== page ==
680 F2d 26 United States v. R Weems C a
680 F.2d 26
34 UCC Rep.Serv. 683
UNITED STATES of America, Plaintiff-Appellant,
Charles R. WEEMS and Tresa C. Weems, Defendants,
Brown-Ellington Cotton Company, Inc., Downes Cotton Company,
Inc., and Martin A. Hebert, d/b/a Warsaw Elevator,
United States Court of Appeals,
July 9, 1982.
D. H. Perkins, Jr., Asst. U. S. Atty., Shreveport, La., Anthony J. Steinmeyer, John S. Koppel, Appellate Staff, Civ. Div., Dept. of Justice, Washington, D. C., for plaintiff-appellant.
Lancaster, Baxter & Seale, John T. Seale, Tallulah, La., Thompson, Sparks, Cudd & Dean, Robert C. Cudd, III, Monroe, La., for Martin A. Hebert.
Appeal from the United States District Court for the Western District of Louisiana.
Before GEE, GARZA and TATE, Circuit Judges.
GARZA, Circuit Judge:
The United States appeals the district court's decision below holding that crop dealers who purchased crops and negotiable warehouse receipts subject to duly recorded crop pledges in favor of the Farmers Home Administration were not liable for conversion. For the reasons stated below, we reverse and remand.
In 1976 and 1977, Charles R. and Tresa C. Weems of Winnsboro, Louisiana, executed three promissory notes secured by chattel mortgages and crop pledges in favor of the Farmers Home Administration (FmHA). Those security instruments were duly recorded in Franklin Parish pursuant to LSA-R.S. 9:4361. Despite the fact that Weems had pledged certain crops to the FmHA, he had no hesitancy in selling negotiable receipts for 27 bales of cotton to appellee Brown-Ellington Cotton Co., Inc., for $6,212.50, similar receipts for 48 bales of cotton to appellee Downes Cotton Co., Inc., for $10,749.56 and 1,549.25 bushels of soybeans to appellee Warsaw Elevator for $8,862.58. These crops were subject to the FmHA pledges and were made without the agency's required prior consent.
The individual who sold the crops to each purchaser listed above, identified himself as "Jack" Weems and gave his address as either Delhi or Baskin, Louisiana. This man expressly represented to employees of both Brown-Ellington and Downes that the crops which were subject to the negotiable warehouse receipts were not encumbered by any line or privilege.1 He did not provide correct information, however; Jack Weems and Charles R. Weems are the same individual. Each of the three purchaser-defendants admitted receipt of a list of FmHA borrowers who had executed chattel mortgages and crop pledges for the 1977 crop year. All three failed to inquire whether Jack Weems and the Charles R. Weems listed were, in fact, the same individual.2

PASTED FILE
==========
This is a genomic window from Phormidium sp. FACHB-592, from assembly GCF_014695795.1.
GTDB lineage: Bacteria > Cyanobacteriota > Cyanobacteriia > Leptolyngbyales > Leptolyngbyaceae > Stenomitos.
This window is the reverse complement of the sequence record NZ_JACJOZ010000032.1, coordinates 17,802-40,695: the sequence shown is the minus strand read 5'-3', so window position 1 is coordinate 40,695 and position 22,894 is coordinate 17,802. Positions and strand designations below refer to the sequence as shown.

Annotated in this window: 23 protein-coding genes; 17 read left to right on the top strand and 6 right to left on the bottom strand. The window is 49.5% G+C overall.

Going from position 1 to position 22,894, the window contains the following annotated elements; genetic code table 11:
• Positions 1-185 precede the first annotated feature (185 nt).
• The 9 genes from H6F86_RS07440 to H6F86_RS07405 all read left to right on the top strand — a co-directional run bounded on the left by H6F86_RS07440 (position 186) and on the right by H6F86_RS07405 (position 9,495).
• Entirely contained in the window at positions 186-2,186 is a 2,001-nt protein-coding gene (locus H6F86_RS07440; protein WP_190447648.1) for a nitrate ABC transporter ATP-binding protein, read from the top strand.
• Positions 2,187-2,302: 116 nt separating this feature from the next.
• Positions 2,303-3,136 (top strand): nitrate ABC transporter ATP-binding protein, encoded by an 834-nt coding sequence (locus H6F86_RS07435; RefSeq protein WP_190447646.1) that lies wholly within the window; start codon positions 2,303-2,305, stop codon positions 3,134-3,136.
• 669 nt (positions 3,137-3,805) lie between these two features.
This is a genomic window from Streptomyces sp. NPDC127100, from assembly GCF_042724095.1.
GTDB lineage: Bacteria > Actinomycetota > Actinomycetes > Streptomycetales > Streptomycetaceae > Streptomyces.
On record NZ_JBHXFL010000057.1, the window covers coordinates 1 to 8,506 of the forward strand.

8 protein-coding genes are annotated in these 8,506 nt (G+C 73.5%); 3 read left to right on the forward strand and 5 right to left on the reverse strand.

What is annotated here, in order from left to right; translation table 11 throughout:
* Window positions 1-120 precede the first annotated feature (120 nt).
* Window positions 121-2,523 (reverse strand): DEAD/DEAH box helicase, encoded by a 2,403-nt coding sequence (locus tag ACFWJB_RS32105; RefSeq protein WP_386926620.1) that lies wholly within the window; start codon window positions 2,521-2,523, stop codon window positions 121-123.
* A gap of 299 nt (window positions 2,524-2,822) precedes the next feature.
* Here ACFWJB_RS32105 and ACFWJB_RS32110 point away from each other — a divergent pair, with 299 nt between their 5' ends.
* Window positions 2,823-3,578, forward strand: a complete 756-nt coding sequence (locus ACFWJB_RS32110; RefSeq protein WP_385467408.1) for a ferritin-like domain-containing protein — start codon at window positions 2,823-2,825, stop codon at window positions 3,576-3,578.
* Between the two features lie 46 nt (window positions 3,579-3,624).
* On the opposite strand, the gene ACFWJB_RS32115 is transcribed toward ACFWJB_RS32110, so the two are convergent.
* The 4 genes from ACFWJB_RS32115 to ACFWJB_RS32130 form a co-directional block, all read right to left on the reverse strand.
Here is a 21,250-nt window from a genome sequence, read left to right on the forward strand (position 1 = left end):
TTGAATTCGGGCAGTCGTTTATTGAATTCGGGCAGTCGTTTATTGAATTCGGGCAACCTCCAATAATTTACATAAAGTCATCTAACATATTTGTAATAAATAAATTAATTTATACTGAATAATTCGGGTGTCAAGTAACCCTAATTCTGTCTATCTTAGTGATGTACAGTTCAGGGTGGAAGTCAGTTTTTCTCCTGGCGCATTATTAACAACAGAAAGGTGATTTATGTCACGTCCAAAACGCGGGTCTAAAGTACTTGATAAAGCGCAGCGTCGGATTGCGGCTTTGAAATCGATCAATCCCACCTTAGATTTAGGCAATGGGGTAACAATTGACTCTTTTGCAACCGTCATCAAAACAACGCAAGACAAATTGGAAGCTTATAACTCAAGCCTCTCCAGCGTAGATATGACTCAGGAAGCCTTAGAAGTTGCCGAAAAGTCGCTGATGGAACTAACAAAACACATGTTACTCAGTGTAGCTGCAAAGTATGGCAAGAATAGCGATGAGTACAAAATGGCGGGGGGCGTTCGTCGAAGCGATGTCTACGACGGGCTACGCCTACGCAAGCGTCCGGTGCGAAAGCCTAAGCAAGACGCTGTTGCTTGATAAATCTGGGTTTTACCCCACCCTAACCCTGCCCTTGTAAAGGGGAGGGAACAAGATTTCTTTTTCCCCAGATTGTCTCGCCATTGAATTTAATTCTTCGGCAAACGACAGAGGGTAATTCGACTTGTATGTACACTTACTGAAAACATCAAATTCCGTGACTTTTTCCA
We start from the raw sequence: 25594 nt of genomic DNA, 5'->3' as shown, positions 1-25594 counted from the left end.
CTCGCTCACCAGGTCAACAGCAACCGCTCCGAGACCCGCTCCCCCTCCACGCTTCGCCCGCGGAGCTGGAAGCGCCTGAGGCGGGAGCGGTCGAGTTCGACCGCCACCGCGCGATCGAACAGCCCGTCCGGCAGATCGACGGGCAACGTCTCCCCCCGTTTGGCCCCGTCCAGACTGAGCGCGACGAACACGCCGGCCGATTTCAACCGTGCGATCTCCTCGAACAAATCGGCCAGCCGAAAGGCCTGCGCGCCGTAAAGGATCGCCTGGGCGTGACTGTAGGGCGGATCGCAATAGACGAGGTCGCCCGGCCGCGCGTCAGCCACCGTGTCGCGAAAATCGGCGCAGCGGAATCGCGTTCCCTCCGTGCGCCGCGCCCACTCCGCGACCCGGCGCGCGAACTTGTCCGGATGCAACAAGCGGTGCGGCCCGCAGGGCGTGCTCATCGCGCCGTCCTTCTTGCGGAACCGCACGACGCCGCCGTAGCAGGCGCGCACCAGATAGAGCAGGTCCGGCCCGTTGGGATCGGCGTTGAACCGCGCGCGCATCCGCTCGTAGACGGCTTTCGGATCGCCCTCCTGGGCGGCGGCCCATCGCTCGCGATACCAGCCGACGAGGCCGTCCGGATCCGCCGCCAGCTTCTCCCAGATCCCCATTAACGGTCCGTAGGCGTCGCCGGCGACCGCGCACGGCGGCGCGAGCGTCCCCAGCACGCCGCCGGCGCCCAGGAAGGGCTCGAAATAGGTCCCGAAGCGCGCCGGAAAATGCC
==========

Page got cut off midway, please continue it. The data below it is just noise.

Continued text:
After Weems defaulted in the payment of his indebtedness to the FmHA, the government filed a suit for collection. Weems subsequently filed a Chapter 7 bankruptcy petition and received a general discharge.3 Subsequently, the government filed this suit, charging the three purchasers with conversion. An in rem action against any of Weems' property disclaimed by the receiver in the bankruptcy proceedings, was also included in the complaint. Although the court below granted the requested in rem judgment, it dismissed the conversion action for the stated reason that "the government's loss, if any, was not caused by any 'fault' of the defendants, but by the fraudulent acts of Weems." Record on Appeal, vol. 1, at 206. The court stated further that "(t)he court limits its holding to the facts of this case, where the seller gives fraudulent, false information to immediate purchasers such that the purchasers cannot reasonably be expected to ascertain his identity as the one who pledged the crops which are offered for sale." (emphasis in original). Record on Appeal, vol. 1, at 206. It is from this judgment that the government appeals.